World Boxing Council President Mauricio Sulaiman confirmed transgender boxing will be launched in 2023 to mass confusion among fans and boxers.
One fighter, in particular, Claressa Shields, aired her worries over the possibility she might have to come up against an opponent born a man.
Transgender Boxing explained
World Boxing News can confirm this will not be the case. The category will only be for males born as women [or vice versa] boxing against the people who followed the same procedure.
Responding to Shields on the matter, Sulaiman outlined this scenario himself.
“Dear champion. All to the contrary!
“The World Boxing Council rejects and bans boxing involving a born man versus a born woman.
“A transgender boxing program is being developed as a form of inclusion but never man vs woman. Please read the full story and not react fast without understanding.”
Previously, Sulaiman had stated: “We are considering the proposal of creating a league for transgender boxing fights” when speaking to Izquierdazo.
“We have a continuous forum. What we are looking for is to prevent the danger of a potential accident in the ring”.
World Boxing Council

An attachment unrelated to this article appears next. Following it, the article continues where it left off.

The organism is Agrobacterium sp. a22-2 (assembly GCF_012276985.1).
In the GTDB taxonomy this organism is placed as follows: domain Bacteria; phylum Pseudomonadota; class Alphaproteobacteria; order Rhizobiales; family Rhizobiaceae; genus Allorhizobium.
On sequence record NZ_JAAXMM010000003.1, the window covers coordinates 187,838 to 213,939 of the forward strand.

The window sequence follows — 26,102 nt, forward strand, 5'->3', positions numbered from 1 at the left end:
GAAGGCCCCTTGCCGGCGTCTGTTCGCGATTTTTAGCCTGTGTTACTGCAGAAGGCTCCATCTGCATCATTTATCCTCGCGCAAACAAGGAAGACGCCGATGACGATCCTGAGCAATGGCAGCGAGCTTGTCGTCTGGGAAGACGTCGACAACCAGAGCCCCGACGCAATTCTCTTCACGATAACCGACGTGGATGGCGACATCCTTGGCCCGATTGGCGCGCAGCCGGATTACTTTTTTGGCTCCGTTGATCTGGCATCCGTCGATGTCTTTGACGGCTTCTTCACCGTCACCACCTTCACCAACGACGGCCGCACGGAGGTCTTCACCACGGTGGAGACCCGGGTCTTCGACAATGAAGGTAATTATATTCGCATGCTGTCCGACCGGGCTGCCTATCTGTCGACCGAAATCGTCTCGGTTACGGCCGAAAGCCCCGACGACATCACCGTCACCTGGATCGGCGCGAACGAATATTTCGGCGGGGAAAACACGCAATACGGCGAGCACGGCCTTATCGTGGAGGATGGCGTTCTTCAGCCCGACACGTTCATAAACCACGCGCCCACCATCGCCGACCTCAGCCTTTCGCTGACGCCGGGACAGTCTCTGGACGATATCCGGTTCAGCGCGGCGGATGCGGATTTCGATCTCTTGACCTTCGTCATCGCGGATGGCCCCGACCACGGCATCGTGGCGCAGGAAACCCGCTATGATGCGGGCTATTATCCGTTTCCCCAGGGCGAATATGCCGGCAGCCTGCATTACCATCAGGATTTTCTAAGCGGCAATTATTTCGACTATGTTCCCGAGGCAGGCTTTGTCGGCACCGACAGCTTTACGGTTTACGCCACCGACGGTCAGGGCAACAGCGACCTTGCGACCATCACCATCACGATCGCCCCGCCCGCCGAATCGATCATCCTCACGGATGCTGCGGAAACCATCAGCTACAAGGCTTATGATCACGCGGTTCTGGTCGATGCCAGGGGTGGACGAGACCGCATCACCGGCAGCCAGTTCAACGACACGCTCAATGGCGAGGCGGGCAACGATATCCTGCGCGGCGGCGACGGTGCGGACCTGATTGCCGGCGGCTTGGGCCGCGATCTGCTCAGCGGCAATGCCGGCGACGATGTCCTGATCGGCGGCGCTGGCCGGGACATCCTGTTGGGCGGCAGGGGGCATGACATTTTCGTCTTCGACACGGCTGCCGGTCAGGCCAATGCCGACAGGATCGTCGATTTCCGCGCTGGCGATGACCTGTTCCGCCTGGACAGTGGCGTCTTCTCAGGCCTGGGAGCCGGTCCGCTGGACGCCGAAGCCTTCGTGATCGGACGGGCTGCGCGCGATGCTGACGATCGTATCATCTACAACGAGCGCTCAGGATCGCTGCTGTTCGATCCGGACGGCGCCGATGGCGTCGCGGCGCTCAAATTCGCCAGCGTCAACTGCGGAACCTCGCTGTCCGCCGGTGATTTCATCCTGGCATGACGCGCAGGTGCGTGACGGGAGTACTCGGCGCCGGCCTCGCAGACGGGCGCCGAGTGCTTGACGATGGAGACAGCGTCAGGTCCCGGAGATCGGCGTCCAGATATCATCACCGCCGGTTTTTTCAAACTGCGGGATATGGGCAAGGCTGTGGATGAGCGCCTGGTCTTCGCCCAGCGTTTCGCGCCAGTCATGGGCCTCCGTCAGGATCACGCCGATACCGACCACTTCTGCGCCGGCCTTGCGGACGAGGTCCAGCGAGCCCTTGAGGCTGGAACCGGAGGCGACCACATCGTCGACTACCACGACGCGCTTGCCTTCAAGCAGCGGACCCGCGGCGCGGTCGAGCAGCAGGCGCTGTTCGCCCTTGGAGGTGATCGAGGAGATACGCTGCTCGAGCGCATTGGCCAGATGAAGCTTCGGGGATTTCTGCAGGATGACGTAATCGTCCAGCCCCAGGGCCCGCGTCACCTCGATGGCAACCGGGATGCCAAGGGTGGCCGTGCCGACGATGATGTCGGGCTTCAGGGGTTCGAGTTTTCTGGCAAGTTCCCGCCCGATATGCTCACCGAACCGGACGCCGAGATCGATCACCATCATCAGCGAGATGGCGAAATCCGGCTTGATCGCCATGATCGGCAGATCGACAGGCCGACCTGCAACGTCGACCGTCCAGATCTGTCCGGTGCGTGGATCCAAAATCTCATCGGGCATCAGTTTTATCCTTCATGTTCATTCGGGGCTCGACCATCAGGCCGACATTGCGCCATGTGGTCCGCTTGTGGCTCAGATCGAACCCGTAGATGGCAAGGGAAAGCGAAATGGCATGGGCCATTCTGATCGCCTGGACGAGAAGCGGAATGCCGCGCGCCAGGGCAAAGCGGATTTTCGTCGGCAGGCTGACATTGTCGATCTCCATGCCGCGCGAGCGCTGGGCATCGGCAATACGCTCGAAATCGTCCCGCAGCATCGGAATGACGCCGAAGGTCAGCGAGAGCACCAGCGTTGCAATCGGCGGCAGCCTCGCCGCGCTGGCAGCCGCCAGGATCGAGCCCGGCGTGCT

Meanwhile, the World Boxing Council celebrated its 58th anniversary this year. The WBC was founded on February 14, 1963, in Mexico City, with the assistance of representatives from eleven countries.
The first President was Britain’s Onslow Fane, who lasted only a few minutes as such, saying that he didn’t have sufficient time to devote to the demanding job.
The Mexican Luis Spota immediately succeeded him.
Subsequently, the Filipino Justiniano Montano and the Mexicans Ramón G. Velázquez, José Sulaimán Chagnón, and Mauricio Sulaimán Saldívar have occupied the WBC Presidency.
Mr. José Sulaimán took office in Tunis on December 5, 1975. Mauricio, the current leader, was voted president in Mexico City on February 11, 2014.
An excellent year for the WBC:
– World title fights – 73 (49 men, 24 women)
– 43 cities from 20 countries held WBC world title fights
– 42 different promoters made WBC world title fights
– 25 television networks produced the main image that was reproduced on hundreds of television networks worldwide
– 154,000 tickets sold by Tyson Fury in his two fights in England defending his WBC heavyweight championship
– Canelo Alvarez won 88 million dollars in 2 fights, making him the highest-paid athlete in the world
– 41 million dollars offered by Queensberry for the Fury vs. Whyte fight, becoming the record in all history in boxing purse bids.
– 14,299 people participated in the massive boxing class in downtown Mexico City, achieving a Guinness Record
– 335 events carried out by WBC Cares throughout the world, giving joy and enthusiasm to those who need it most
– 515 anti-doping tests of the Clean Boxing Program were carried out worldwide
– 1683 delegates from 112 countries attended the 60th WBC convention in Acapulco, Guerrero.